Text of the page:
Welcome to the original Nightmaretown: this week’s Retro Game of the Week is Diablo!
In 1996, Blizzard took PC gamers to hell and back in one of the greatest games to come from that decade. The atmosphere, the graphics, the soundtrack, and the amazingly free connectivity that was Battle.net insured that Diablo was going to burn it’s way into gamers minds for many years (and sequels) to come.
Diablo didn’t invent the rogue-like dungeon crawler genre. The game didn’t even, as I have argued on the podcast before, introduce many new concepts to the typical hack, slash, collect loot formulas of other games. What Blizzard DID do however is make sure that everything was done right. The production values from the voice work, the script, the dialogue, the story (which was fleshed out with an awesome booklet including with the game), and the silky smooth online play alerted gamers immediately that Diablo shouldn’t be missed. Blizzard was already a well known and respected company, but the Diablo franchise and its subsequent sequels branded them forever into the collective geek consciousnesses.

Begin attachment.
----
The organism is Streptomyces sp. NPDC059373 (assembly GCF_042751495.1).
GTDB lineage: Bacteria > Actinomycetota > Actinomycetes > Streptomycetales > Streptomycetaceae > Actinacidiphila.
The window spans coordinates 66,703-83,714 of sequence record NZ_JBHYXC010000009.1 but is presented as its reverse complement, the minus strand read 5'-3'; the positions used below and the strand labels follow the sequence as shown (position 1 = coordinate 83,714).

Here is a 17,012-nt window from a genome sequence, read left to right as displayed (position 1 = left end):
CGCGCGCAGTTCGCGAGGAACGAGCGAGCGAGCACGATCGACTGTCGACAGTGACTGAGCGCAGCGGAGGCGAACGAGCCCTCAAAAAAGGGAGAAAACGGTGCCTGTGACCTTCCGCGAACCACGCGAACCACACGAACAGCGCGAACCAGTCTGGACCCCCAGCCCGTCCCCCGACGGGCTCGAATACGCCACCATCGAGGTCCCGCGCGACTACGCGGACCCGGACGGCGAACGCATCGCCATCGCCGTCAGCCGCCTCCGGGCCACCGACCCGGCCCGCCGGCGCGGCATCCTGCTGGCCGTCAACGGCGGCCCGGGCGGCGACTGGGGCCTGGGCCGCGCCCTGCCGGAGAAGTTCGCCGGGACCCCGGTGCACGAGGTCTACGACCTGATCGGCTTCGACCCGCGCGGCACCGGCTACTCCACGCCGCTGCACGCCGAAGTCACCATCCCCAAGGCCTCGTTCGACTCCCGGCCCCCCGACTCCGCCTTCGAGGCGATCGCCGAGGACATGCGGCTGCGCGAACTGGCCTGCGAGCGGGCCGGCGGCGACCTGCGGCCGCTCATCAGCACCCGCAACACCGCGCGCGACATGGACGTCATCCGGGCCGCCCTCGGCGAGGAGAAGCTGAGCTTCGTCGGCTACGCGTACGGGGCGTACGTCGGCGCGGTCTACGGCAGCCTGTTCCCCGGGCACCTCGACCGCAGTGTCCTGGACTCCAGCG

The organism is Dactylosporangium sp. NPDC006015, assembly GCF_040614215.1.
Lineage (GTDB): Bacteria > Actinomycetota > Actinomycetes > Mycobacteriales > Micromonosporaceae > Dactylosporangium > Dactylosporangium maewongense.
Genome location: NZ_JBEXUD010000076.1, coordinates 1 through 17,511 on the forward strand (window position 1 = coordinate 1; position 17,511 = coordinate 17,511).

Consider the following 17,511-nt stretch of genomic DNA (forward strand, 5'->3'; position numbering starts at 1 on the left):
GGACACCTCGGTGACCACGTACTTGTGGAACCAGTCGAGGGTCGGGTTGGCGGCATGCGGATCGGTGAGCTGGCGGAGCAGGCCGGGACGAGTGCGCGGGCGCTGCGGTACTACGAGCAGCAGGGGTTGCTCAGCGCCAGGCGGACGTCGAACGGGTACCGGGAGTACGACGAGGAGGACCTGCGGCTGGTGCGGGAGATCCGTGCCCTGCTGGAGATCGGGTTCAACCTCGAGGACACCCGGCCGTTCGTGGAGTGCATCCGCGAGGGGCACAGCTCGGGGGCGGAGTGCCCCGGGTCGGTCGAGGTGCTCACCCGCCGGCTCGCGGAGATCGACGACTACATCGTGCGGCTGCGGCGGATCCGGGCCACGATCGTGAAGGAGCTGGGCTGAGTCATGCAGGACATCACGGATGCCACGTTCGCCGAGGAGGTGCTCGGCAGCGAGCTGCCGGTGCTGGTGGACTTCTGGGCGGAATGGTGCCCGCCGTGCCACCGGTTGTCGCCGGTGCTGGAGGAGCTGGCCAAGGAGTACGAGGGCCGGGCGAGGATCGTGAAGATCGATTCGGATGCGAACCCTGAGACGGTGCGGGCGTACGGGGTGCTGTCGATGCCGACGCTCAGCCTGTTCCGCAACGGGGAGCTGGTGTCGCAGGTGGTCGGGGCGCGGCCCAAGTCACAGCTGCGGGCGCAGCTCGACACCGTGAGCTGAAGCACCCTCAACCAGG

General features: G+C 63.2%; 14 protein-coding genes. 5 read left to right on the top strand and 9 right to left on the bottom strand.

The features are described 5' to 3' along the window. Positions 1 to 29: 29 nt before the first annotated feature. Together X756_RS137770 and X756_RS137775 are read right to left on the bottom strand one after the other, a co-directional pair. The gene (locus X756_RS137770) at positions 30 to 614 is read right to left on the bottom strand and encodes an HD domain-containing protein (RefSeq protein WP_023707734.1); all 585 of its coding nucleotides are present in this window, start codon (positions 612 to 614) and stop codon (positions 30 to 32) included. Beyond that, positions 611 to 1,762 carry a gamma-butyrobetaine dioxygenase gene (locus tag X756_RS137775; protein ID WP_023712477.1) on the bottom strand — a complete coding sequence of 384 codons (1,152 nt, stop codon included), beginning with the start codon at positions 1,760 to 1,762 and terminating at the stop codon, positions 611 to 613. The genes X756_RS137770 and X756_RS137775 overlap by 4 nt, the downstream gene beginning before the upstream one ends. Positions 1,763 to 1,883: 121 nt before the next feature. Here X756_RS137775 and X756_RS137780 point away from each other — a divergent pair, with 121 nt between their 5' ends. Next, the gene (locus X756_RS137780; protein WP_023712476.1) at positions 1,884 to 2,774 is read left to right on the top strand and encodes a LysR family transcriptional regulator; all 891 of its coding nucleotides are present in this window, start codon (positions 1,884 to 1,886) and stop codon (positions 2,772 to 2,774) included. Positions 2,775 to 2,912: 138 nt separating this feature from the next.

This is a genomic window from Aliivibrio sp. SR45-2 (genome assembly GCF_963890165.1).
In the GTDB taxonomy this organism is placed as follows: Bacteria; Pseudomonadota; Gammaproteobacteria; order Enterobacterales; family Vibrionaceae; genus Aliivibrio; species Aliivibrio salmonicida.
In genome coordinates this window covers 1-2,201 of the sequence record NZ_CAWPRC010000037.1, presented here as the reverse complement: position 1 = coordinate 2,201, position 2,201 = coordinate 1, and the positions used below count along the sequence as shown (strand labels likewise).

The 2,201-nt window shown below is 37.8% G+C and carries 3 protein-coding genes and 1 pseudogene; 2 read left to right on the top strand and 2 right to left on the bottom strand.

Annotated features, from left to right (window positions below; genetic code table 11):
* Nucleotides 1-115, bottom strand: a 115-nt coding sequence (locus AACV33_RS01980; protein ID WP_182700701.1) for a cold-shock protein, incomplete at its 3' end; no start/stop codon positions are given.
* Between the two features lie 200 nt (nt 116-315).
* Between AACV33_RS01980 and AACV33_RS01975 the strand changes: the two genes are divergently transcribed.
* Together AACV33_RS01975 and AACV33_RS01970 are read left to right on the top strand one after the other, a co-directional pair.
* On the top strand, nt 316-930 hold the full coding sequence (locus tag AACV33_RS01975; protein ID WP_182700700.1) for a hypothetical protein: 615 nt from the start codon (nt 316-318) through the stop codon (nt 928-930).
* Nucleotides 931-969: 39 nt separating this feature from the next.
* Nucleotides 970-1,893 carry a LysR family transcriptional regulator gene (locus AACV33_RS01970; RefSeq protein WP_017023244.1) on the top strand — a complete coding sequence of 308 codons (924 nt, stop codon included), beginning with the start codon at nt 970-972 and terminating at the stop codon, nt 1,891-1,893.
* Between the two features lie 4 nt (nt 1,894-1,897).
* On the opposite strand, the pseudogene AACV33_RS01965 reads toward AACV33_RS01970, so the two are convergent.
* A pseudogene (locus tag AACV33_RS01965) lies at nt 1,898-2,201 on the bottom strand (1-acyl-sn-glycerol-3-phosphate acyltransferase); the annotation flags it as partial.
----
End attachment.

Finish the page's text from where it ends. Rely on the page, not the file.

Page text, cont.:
The game begins simple enough, players must select their main character from the usual choices of warrior, mage, or archer (the only female character). From then on out the game is a whirlwind of ever changing backgrounds and a multitude of demons and nightmare creatures to slay. The staggering number of weapons, armor, and magical items to find kept players coming back long after (and if) they defeated the lord of Terror himself, Diablo. Blizzards in-house online service, Battle.net, brought players together to explore the dungeons and hellish battlegrounds of Diablo all for a monthly price of zero dollars. I am not even remotely ashamed to admit my junior high and early high school years are a blurry mess of Diablo related memories. Like many of my generation, this game had it’s demonic claws in me and never let go.
Blizzard followed up with an unofficial expansion titled Diablo: Hellfire that included a new character class, the monk, and a full sequel titled Diablo 2 in 2000. Improving upon the original in almost every way, Diablo 2 further expanded Blizzard’s control over the PC market. While Diablo has blown into one of Blizzard’s largest franchises (we will talk about World of Warcraft another time) I believe it owes everything to the original 1996 release of Diablo. The original did everything right and created a world and setting that still entraps gamers imaginations today. The game certainly isn’t difficult to find today and it easily modified to run on modern PC’s and Mac’s. If your a fan of Diablo 3 that missed out the first time, or if you have fond nostalgic memories of Diablo, you won’t be disappointed in going back to this true gaming treasure of hellish proportions.